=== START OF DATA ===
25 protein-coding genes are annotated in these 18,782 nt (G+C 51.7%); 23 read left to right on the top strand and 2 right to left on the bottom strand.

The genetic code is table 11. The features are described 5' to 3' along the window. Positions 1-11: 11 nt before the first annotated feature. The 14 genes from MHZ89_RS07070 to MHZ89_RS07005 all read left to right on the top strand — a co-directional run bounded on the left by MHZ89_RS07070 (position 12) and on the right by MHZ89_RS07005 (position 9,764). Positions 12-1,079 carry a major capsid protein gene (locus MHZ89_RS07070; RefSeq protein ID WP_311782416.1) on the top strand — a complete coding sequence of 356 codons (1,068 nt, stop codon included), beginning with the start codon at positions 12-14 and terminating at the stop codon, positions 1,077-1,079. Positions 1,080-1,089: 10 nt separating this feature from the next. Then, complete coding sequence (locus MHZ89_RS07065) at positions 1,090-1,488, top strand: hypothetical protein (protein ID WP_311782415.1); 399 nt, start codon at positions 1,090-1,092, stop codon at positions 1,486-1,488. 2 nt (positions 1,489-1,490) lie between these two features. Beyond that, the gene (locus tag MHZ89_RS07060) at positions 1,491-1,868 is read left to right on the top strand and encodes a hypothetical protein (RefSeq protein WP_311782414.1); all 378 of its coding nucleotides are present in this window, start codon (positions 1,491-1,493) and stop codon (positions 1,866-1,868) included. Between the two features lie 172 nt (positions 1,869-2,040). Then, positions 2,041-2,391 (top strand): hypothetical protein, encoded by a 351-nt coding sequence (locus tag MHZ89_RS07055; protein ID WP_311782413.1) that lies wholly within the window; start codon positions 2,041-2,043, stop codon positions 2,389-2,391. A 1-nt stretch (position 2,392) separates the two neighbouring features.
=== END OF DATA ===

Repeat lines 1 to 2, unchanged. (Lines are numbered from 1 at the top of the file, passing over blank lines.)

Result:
25 protein-coding genes are annotated in these 18,782 nt (G+C 51.7%); 23 read left to right on the top strand and 2 right to left on the bottom strand.

The genetic code is table 11. The features are described 5' to 3' along the window. Positions 1-11: 11 nt before the first annotated feature. The 14 genes from MHZ89_RS07070 to MHZ89_RS07005 all read left to right on the top strand — a co-directional run bounded on the left by MHZ89_RS07070 (position 12) and on the right by MHZ89_RS07005 (position 9,764). Positions 12-1,079 carry a major capsid protein gene (locus MHZ89_RS07070; RefSeq protein ID WP_311782416.1) on the top strand — a complete coding sequence of 356 codons (1,068 nt, stop codon included), beginning with the start codon at positions 12-14 and terminating at the stop codon, positions 1,077-1,079. Positions 1,080-1,089: 10 nt separating this feature from the next. Then, complete coding sequence (locus MHZ89_RS07065) at positions 1,090-1,488, top strand: hypothetical protein (protein ID WP_311782415.1); 399 nt, start codon at positions 1,090-1,092, stop codon at positions 1,486-1,488. 2 nt (positions 1,489-1,490) lie between these two features. Beyond that, the gene (locus tag MHZ89_RS07060) at positions 1,491-1,868 is read left to right on the top strand and encodes a hypothetical protein (RefSeq protein WP_311782414.1); all 378 of its coding nucleotides are present in this window, start codon (positions 1,491-1,493) and stop codon (positions 1,866-1,868) included. Between the two features lie 172 nt (positions 1,869-2,040). Then, positions 2,041-2,391 (top strand): hypothetical protein, encoded by a 351-nt coding sequence (locus tag MHZ89_RS07055; protein ID WP_311782413.1) that lies wholly within the window; start codon positions 2,041-2,043, stop codon positions 2,389-2,391. A 1-nt stretch (position 2,392) separates the two neighbouring features.